I also suspect we’ll see a wrongful death suit based on the fact that Carter was the responsibility of the two officers at the scene. And, that Carter killed himself while under their watch. If so, we’ll soon see if sloppy and lax search procedures by the officers come into play, if that’s the case. I also believe we’ll be hearing more about the search procedures and policies of the Jonesboro Police Department in the near future.
But, once again, we have a case being tried in the media before the facts are all in—autopsy, forensic reports, toxicology, etc. This is not how the system is supposed to work. It’s not fair to anyone, including the victim. Does the name Caylee Anthony not ring a bell?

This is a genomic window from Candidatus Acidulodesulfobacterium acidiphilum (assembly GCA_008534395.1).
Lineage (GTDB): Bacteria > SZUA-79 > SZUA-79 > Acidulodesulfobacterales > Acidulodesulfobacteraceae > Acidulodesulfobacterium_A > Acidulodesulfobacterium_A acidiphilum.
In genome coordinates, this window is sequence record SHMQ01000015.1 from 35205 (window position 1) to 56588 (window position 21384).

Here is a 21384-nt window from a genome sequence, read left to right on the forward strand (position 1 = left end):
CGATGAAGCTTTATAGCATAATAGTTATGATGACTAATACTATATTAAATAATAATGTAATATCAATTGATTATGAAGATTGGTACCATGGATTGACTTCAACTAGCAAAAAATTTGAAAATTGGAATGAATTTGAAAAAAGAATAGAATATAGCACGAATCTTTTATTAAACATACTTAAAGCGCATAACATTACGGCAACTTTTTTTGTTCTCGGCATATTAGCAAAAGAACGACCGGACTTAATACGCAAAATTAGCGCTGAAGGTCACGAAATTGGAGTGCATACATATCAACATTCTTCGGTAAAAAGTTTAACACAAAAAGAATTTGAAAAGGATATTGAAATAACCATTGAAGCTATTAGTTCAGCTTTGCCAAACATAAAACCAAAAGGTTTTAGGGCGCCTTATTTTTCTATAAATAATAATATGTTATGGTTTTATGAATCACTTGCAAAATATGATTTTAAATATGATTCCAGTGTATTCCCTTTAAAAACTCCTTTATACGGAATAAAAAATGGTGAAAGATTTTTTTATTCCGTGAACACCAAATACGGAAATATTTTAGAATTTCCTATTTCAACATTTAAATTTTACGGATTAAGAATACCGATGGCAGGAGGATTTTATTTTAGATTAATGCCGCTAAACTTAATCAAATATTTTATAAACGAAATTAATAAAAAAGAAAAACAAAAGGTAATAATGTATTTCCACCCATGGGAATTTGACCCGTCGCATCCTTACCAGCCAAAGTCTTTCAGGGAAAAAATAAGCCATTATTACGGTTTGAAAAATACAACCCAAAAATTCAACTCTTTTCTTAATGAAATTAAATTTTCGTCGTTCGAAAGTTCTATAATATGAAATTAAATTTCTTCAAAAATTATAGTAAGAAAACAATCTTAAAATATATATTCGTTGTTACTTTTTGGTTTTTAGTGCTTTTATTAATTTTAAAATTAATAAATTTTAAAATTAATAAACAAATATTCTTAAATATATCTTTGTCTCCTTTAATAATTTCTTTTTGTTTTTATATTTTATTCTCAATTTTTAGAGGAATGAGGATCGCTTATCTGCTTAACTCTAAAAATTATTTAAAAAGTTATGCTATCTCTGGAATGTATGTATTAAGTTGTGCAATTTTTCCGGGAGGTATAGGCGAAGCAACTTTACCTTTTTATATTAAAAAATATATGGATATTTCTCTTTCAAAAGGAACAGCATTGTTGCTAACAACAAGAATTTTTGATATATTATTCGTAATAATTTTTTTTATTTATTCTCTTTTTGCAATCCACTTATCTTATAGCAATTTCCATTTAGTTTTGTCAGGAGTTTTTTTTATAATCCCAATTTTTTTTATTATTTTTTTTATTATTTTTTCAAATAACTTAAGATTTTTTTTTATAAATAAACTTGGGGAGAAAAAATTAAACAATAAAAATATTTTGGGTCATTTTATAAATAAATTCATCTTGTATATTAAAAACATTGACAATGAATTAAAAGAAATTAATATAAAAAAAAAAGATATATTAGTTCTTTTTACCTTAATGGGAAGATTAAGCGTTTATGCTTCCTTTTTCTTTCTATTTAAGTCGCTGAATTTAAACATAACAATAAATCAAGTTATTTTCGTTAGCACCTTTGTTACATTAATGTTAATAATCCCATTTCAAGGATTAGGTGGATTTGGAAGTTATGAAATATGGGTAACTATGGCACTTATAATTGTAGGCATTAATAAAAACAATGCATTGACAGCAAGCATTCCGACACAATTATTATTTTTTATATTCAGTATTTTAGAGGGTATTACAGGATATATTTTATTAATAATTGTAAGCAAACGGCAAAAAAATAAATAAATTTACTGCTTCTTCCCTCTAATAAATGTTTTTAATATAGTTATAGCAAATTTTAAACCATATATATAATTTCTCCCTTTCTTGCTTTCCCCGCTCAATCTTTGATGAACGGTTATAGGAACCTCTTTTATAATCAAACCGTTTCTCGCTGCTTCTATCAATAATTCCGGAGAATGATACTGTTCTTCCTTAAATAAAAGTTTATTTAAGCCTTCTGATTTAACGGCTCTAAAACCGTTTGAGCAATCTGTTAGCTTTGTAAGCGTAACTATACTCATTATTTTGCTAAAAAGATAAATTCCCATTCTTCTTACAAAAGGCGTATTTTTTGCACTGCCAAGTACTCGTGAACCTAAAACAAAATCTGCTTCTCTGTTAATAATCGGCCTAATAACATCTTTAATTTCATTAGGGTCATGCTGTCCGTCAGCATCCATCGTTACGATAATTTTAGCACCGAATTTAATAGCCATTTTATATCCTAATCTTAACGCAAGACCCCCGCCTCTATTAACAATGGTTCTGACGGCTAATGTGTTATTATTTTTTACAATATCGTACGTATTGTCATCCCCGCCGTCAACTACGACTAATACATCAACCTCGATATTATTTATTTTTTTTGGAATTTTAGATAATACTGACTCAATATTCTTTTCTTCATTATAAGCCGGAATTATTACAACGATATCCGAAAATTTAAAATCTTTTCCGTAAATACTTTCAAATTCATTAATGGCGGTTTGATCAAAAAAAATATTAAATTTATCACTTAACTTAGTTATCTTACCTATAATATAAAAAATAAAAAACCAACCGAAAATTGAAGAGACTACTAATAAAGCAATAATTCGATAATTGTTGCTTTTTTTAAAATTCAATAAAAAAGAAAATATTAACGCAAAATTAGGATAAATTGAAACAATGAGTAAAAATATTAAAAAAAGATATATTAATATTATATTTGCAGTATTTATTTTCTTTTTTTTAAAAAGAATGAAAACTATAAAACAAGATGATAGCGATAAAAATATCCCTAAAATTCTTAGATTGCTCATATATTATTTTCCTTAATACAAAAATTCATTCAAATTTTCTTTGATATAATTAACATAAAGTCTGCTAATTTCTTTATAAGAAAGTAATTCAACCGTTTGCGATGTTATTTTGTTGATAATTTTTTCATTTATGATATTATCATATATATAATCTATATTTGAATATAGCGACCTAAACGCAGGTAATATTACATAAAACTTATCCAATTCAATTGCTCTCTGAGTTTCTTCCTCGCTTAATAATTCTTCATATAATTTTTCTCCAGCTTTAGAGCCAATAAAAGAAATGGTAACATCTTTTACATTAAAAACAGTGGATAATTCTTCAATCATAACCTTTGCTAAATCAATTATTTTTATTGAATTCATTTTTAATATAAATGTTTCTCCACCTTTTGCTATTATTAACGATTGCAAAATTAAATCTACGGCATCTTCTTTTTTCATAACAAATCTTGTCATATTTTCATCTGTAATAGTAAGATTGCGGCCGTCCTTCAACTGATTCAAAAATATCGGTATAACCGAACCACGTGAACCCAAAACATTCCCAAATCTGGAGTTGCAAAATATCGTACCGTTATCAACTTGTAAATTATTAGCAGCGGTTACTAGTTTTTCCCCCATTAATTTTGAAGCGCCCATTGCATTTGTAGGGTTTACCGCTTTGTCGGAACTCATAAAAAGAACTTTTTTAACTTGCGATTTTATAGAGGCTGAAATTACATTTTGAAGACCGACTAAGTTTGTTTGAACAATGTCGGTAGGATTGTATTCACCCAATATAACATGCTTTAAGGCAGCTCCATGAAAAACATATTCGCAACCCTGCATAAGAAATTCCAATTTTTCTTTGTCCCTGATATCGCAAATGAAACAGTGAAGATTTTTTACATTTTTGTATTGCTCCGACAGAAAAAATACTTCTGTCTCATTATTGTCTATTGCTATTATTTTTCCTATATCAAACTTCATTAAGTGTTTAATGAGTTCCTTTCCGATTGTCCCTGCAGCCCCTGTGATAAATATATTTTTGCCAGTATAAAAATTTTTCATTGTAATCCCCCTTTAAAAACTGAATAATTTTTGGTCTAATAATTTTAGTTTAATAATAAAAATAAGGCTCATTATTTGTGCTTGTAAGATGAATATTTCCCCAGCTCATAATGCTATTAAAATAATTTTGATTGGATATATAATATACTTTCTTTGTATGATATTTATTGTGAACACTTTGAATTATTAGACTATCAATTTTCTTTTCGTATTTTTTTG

- Carter was on cellphone with girlfriend while seated in rear of patrol car. He tells her he has a gun and is scared.
- Police talk to a man who admits he told Carter to bring a gun with him to a drug deal.
- Blood spatter found on Carter’s right hand and inside of patrol car rear door. Windows up, doors closed. Officers outside. Witnesses confirm.
- Marks on Carter’s wrists and forearm consistent with handcuffs. One mark on the right arm/wrist is consistent with handcuff pulled high on the arm, also compatible with pulling the cuffs high and tight against the flesh while reaching to touch the upper body/head.